The manoeuvres of the union leadership continued. Despite the heroic struggle led by the union representatives in Clabecq, they were not invited to the FGTB metalworkers’ section conference in April 1998. When they turned up outside, there were angry confrontations. The FGTB leadership took advantage of these incidents to expel six union activists, including D’Orazio and Marra.

This was the signal for the legal action to get underway. In April 1997 the strikers had tried to block a freeway. The police attacked them with water cannon and tear gas. The workers defended themselves with bulldozers, destroying several police trucks. In September 1998 the police and the Walloon government brought a lawsuit against thirteen Clabecq workers. From the beginning, there were numerous irregularities in the way the action was brought. The police had prepared the file instead of an independent judge, which is the legal requirement. The case lasted three-and-a-half years. At every court session, hundreds of sympathisers came to support the Clabecq 13.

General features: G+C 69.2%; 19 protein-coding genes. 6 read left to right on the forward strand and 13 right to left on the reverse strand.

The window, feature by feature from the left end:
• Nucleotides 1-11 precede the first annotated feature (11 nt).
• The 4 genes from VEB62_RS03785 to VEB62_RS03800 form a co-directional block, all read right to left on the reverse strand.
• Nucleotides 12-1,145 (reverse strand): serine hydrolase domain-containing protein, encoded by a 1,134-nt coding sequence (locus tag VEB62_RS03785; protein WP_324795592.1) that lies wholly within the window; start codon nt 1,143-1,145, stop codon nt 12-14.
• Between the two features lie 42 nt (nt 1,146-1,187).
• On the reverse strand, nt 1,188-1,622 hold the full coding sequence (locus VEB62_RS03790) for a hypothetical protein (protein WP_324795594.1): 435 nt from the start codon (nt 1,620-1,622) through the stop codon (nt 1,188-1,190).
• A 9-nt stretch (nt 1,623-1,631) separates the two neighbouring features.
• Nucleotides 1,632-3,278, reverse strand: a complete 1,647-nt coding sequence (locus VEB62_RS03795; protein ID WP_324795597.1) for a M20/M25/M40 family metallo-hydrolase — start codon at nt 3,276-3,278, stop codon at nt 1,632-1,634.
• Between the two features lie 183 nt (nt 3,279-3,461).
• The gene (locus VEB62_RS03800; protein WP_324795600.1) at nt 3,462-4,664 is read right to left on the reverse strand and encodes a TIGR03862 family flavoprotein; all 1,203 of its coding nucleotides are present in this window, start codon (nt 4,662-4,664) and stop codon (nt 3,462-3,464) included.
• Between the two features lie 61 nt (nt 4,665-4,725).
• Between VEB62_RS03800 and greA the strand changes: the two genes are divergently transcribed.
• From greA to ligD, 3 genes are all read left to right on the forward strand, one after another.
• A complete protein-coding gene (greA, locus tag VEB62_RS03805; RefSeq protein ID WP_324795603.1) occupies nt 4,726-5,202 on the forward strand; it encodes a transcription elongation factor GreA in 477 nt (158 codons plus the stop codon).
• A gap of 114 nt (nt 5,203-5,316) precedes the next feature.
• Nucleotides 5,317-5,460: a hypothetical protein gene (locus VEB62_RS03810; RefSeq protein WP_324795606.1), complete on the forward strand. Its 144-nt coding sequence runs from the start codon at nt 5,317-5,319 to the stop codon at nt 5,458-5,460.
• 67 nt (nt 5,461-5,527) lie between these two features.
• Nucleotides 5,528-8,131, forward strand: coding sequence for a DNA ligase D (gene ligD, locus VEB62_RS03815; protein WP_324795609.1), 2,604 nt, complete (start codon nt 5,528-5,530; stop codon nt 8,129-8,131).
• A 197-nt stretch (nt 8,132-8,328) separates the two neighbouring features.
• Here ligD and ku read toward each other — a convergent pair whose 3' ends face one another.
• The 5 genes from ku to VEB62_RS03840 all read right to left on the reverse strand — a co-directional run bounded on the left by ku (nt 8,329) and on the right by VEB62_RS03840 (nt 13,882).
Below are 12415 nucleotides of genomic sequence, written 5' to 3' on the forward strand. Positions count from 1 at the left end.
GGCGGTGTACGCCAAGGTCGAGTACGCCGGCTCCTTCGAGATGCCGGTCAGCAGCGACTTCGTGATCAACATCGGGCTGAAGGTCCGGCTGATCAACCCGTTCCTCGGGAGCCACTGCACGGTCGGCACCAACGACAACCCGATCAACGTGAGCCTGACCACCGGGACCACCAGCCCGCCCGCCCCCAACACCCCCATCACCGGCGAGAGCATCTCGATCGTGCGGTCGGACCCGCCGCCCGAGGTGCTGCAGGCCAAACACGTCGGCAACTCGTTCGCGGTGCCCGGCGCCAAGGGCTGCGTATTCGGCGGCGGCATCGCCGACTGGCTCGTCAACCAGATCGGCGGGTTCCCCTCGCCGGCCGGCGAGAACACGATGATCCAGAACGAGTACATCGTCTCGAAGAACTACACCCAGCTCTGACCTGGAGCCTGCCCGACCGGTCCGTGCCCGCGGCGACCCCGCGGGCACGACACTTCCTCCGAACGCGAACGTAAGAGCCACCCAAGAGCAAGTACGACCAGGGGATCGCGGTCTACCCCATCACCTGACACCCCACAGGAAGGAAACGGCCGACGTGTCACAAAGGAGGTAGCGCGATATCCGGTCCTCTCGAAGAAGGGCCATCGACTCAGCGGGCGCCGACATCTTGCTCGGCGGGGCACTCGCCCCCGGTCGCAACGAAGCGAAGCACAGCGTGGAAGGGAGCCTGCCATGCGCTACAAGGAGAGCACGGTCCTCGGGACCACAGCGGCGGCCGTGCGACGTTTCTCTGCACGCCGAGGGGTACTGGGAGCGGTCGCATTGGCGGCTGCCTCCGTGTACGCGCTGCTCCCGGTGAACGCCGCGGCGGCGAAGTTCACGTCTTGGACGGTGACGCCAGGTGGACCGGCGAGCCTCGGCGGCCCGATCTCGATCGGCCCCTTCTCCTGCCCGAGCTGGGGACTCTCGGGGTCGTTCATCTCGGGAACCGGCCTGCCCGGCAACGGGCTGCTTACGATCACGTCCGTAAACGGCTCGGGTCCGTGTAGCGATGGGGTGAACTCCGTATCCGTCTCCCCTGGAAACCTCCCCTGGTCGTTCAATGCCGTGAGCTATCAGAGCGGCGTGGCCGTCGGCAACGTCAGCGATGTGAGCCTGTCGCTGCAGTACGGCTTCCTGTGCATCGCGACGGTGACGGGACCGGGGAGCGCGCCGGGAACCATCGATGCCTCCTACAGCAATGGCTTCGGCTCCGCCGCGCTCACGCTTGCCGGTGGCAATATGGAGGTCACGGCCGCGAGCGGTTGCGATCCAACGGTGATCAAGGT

The FGTB leadership refused to support D'Orazio and Marra, or any of the sacked workers. There were no official mobilisations and no financial support. The legal action had already cost the workers more than £45,000.

The fact that the case has ended without a jail sentence or fines being imposed is a big victory, especially as it was achieved without the support of the union leadership. There are now three important objectives. Firstly, to continue the financial support. More than £20,000 has been collected. But solidarity must continue because the lawyers’ bill is high and the union refuses to pay. Secondly, the reinstatement in the FGTB of the expelled activists. The Clabecq workers had the right to speak in their defence in court, but have not had that right in their own union. This battle has become harder since the last FGTB conference elected Mia De Vits as chairwoman, indicating a new turn to the right in the leadership. Thirdly, MRS needs to be relaunched – this task was cut across by the legal action which has taken up a lot of time and energy, and cost a lot of money – but it is more urgent than ever to ‘renew the unions’ for the struggles ahead.

Guy Van Sinoy